Chapter 29: Jesus Prays for the Unity of the Church

1- Introduction

Perhaps you will ask yourself: when I am baptized, to what Christian denomination will I belong? Why do we profess in the Creed “one Church” while we find in the same Church various denominations such as Maronites, Chaldeans, Syrians, Copts, Armenians, Latins, Greeks, etc.? Can the Church still be one despite such diversity, much like a symphony, which can have a charming melody, though played by numerous instruments in harmony? How do we understand the divisions within the Church throughout history, as well as the ecumenical movement in the Church? If we refer to the Gospel, we notice that Christ prayed, on the eve of his Passion, that his disciples might be one.

This will be the starting point for our meeting today After that, we will discuss the theme of Church in different denominations, while stressing that unity does not mean total uniformity.

2- Reading and understanding the Gospel: Jesus prays for Unity (John 17:1-26)

1After saying this, Jesus raised his eyes to heaven and said: “Father, the hour has come: glorify your Son so that your Son may glorify you; 2and, through the power over all mankind that you have given him, let him give eternal life to all those you have entrusted to him. 3And eternal life is this: to know you, the only true God, and Jesus Christ whom you have sent. 4I have glorified you on earth and finished the work that you gave me to do. 5Now, Father, it is time for you to glorify me with that glory I had with you before ever the world was.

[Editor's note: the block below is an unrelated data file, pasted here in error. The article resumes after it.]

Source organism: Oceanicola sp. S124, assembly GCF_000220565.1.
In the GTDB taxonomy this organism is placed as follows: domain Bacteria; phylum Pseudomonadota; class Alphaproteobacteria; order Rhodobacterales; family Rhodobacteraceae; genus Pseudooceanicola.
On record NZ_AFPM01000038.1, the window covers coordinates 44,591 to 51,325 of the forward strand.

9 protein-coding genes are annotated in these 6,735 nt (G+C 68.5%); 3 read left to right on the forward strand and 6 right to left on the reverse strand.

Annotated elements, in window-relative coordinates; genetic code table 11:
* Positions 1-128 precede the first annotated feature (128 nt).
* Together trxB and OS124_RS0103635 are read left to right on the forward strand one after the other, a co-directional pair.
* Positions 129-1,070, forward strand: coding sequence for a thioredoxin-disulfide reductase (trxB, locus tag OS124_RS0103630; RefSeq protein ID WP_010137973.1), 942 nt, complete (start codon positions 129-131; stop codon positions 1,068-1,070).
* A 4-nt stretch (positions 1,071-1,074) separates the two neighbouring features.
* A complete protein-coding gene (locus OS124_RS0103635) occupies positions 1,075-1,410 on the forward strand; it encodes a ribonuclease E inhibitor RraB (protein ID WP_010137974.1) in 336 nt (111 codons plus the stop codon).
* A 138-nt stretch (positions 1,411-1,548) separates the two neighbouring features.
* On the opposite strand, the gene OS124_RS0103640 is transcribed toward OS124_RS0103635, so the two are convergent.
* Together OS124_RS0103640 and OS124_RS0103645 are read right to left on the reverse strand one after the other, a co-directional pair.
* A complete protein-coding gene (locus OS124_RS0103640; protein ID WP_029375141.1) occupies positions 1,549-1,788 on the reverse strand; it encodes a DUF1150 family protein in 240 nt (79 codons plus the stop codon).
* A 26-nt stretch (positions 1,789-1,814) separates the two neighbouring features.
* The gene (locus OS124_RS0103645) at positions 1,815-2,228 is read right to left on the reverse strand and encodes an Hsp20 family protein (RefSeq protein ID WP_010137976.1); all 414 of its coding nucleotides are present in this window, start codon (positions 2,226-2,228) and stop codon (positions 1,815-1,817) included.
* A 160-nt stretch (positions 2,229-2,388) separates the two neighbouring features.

6 “I have made your name known to the men you took from the world to give me. They were yours and you gave them to me, and they have kept your word. 7Now at last they know that all you have given me comes indeed from you; 8for I have given them the teaching you gave to me, and they have truly accepted this, that I came from you, and have believed that it was you who sent me. 9I pray for them; I am not praying for the world but for those you have given me, because they belong to you: 10all I have is yours and all you have is mine, and in them I am glorified. 11I am not in the world any longer, but they are in the world, and I am coming to you. Holy Father, keep those you have given me true to your name, so that they may be one like us. 12While I was with them, I kept those you had given me true to your name. I have watched over them and not one is lost except the one who chose to be lost, and this was to fulfil the scriptures.

13 “But now I am coming to you and while still in the world I say these things to share my joy with them to the full. 14I passed your word on to them, and the world hated them, because they belong to the world no more than I belong to the world. 15I am not asking you to remove them from the world, but to protect them from the evil one. 16They do not belong to the world any more than I belong to the world.   17Consecrate them in the truth; your word is truth. 18As you sent me into the world, I have sent them into the world, 19and for their sake I consecrate myself so that they too may be consecrated m truth.

20 “I pray not only for these, but for those also 21who through their words will believe in me. May they all be one. Father, may they be one in us, as you are in me and I am in you, so that the world may believe it was you who sent me. 22I have given them the glory you gave to me, that they may be one as we are one.  23With me in them and you in me, may they be so completely one that the world will realize that it was you who sent me and that I have loved them as much as you loved me. 24Father, I want those you have given me to be with me where I am, so that they may always see the glory you have given me because you loved me before the foundation of the world. 25Father, Righteous One, the world has not known you, but I have known you, and these have known that you have sent me. 26I have made your name known to them and will continue to make it known, so that the love with which you loved me may be in them, and so that I may be in them.”